PERCIVAL: So the week I started, they actually had laid off, I think, five hundred, six hundred people maybe. So I walked into an office where entire floors were empty. And the first meeting I had with the marketing team, the best way to describe it is depression. They were defeated. You could just see it in their eyes. Half of them had already checked out, and they had just lost half of their department. So I think there was this concern of like, when am I next?
JOYCE: The hardest thing to do is say no. I’d argue they were the first Internet social company to achieve that level. It was phenomenal. I remember being at Comcast before Fox bought it, and I remember telling my boss, “Oh, we should buy MySpace.” There was no precedent for that kind of level of explosive growth from both the culture and actual business numbers, driving traffic and being the first of its kind. So they said yes to everything. They lost their way.
PERCIVAL: They felt that we have to eliminate all these silos and get more collaborative. Rupert Murdoch even came to the office. I don’t know if he ever came to the office prior to that year. It’s a bit like Darth Vader coming on the bridge.
COURTNEY HOLT (MYSPACE MUSIC PRESIDENT): At that time, music was eating MySpace. MySpace as a social network was less valuable to consumers, but the music part of the MySpace business was growing. So MySpace was shrinking, music was growing. And basically the site that we relaunched was almost entirely rooted in music and culture. And it was the right thing to do, but it was probably just too late. And ultimately we were still trying to meet the needs of commercial deals that had been done on the advertising side.
JOYCE: We had two CEOs, and one came from a content entertainment background, the other one came from a tech background. A lot of money, a lot of ego. No one had really had a clear direction. And you got to move before the world moves.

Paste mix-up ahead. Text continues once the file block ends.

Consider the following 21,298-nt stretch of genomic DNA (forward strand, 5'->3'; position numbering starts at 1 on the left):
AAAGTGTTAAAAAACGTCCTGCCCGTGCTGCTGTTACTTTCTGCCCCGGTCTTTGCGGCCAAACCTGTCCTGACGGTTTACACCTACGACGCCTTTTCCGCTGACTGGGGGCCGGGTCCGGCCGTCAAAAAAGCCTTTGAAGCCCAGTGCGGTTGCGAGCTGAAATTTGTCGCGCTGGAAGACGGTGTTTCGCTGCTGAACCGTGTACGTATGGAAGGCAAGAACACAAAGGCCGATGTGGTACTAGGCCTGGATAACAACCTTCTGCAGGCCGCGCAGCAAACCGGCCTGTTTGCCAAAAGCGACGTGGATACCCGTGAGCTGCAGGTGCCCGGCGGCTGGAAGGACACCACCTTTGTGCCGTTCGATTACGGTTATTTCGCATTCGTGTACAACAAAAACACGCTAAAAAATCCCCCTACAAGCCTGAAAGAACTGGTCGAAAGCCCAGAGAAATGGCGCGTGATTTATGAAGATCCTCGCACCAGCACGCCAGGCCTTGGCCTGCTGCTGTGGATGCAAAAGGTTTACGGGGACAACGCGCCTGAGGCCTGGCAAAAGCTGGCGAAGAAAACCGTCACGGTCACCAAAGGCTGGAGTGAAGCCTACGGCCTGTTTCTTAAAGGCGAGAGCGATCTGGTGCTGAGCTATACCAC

PERCIVAL: We were hemorrhaging so much cash at that point. There were so many liabilities with vendors. I don’t know what we were burning per month. I would assume it was at least $10 million. So I wasn’t too surprised. I was surprised (it was sold to) such a small company. I was also surprised that it was essentially the same thing as eUniverse and these other things, because that’s kind of what they were just doing. They just wanted a lot of ad impressions was the way I looked at it.
HOLT: When Chris, Tom, and Jason were working on this site’s relaunch and the rebrand, that was a big pain point, because it was like, “Do you want us to make the company and the site better?” And thereby there’s all these things we have to forgo, like ad experience and delivery, in order to make the site more valuable, or “Do you want the thing off the books, because we just need to get rid of it?” And then you could have saved a bunch of time and money in rebranding and relaunching when ultimately the goal was just to get it off the books.
HERSHEY: So for them to sell it for $30 million to a bunch of bros from Orange County who were only known to us as brothers who learned how to traffic ads in their mother’s house when they were in their late teens, and somehow by doing that, created this company and it was pretty lucrative for them, we’re just kind of sitting there going, “OK, they bought MySpace for $30 million and their forte is trafficking ads. This is not going too well. Like it’s already bad, but they’re just going to turn this into a complete and total shit show.” As far as the user experience, just being bombarded by eye candy and things that you didn’t necessarily sign up for. Now, that eye candy wasn’t going to be like gifs and glitter and ponies; it was now going to be ads for FedEx. And that’s pretty much what wound up happening.